Exacerbating the problem, there are currently no efficient and affordable tests that can be used to track men’s germ cell health by identifying when the sperm are carrying treatment-related chromosomal mutations. But evidence from a new study suggests that this may soon change.
In a paper published in the journal PLOS ONE, an international team reported success adapting an established cellular DNA analysis technique called fluorescence in situ hybridization (FISH) to probe sperm DNA for a wide variety of chromosomal defects simultaneously.
“We believe this approach has a wide range of applications in healthcare and family planning, as it can be used to identify environmental exposures that increase the risk for producing chromosomally abnormal sperm that can affect the health of future pregnancies and children for generations to come,” said lead author Andrew Wyrobek.
If COVID restrictions have turned you toward the cookie jar more often, you’re certainly not alone. But both men and women looking to boost their odds of getting pregnant should consider this: “Research in recent years has shown that consistently high sugar intake can negatively impact both male and female fertility,” says the website Open Access Government.
For example, a study from Boston University discovered that just one sugary soft drink a day reduced conception rates in women by about 25% and in men by about 33%. Some reasons include:
- PCOS–A high sugar intake is the biggest dietary factor in PCOS, the website says.
- Egg quality–high blood sugar levels decrease egg quality. A Japanese study found that the more sugar women consumed in the months leading up to an IVF cycle, the poorer their egg quality was.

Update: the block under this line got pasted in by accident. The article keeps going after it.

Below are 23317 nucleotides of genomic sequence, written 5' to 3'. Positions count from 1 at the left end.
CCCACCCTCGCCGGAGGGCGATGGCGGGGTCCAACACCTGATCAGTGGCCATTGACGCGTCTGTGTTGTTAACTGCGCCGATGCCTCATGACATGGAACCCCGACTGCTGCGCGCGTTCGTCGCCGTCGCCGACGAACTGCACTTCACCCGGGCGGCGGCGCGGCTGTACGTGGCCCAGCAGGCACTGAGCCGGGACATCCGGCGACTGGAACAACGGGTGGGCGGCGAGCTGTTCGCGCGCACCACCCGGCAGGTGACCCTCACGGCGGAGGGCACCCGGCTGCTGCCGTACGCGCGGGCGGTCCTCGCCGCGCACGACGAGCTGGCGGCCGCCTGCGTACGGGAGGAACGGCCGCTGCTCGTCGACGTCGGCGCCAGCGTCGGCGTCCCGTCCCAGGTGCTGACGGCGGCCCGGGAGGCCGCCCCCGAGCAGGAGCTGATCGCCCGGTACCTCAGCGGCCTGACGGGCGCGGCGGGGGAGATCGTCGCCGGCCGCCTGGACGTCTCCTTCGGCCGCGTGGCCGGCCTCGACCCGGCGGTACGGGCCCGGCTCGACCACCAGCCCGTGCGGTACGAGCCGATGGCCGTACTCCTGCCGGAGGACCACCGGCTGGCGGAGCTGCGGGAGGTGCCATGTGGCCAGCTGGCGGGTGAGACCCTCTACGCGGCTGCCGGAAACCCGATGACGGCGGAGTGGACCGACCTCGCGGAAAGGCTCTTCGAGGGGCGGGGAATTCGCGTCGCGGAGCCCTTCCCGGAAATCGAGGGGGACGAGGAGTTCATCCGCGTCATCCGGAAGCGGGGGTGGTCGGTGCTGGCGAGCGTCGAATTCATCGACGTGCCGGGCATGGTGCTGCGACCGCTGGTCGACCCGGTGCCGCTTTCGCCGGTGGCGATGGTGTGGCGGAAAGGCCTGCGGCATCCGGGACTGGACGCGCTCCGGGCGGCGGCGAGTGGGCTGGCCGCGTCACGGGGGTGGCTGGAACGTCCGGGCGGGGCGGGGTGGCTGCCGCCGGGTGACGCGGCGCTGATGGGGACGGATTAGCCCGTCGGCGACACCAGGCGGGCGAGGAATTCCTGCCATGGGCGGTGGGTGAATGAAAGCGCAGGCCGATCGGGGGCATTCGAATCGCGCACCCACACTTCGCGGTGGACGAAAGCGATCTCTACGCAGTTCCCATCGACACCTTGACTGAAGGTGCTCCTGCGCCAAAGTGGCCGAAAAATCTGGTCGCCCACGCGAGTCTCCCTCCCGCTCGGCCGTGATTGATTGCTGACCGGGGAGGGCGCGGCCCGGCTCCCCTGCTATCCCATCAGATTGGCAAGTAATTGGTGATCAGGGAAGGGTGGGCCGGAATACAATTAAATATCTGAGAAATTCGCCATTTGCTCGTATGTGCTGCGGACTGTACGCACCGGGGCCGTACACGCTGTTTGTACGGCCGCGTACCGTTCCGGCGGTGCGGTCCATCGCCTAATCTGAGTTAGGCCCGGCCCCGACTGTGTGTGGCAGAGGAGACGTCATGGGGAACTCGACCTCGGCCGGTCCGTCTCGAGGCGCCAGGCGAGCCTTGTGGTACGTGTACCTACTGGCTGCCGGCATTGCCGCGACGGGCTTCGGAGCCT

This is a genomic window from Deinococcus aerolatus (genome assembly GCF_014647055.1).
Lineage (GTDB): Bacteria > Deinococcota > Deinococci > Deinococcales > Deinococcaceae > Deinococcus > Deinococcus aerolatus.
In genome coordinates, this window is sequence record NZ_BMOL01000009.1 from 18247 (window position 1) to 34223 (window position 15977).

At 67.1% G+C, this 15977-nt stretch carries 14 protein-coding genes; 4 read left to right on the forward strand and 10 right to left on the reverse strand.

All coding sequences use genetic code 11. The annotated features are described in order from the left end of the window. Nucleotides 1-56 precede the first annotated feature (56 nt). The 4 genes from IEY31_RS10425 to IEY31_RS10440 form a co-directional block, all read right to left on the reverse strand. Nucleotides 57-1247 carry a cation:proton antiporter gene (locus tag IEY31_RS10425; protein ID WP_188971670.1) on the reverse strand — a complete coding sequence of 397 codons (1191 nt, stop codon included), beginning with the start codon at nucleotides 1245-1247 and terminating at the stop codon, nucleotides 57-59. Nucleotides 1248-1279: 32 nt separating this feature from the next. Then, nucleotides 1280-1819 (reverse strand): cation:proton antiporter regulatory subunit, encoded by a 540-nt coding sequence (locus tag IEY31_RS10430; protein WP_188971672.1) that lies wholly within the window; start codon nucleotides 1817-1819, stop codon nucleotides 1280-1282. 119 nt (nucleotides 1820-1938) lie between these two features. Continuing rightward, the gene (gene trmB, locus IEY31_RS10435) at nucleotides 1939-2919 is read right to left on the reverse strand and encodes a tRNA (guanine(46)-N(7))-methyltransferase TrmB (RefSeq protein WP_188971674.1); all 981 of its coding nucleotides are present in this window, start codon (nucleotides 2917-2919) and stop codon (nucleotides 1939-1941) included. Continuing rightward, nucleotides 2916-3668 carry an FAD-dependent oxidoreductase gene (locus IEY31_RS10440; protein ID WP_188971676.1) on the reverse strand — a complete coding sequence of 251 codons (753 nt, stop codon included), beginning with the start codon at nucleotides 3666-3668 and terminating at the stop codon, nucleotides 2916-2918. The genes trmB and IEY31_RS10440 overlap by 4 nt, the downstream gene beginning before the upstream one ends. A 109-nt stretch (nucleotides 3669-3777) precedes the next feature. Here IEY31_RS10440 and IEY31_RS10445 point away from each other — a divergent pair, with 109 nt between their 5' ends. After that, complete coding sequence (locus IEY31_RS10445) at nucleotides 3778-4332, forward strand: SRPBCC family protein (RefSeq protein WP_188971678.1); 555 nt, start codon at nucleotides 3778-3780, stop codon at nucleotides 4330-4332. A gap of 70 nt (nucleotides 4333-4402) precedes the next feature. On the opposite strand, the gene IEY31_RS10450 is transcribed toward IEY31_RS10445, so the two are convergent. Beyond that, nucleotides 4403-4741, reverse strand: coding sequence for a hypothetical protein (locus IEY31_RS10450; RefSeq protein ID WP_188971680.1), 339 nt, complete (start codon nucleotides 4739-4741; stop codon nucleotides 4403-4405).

- Sperm quality–High blood sugar is linked to higher levels of sperm DNA damage, which can decrease chances of conception and increase the likelihood of miscarriage.
To reduce the impact of sugar on your fertility:
- Choose whole grain carbohydrates over sugars.
- Maintain regular exercise.
- Get sufficient sleep.
In mid-December, the American Society for Reproductive Medicine (ASRM) released recommendations for patients during the COVID-19 pandemic. In these, it states the following:
“Because COVID-19 mRNA vaccines are not composed of live virus, they are not thought to cause an increased risk of infertility, first or second trimester loss, stillbirth, or congenital anomalies. It should be noted that pregnant and lactating women were excluded from the initial phase III trials of these two vaccines, so specific safety data in these populations are not yet available and further studies are planned. However, the mechanism of action of mRNA vaccines and existing safety data provide reassurance regarding the safety of COVID-19 mRNA vaccines during pregnancy.”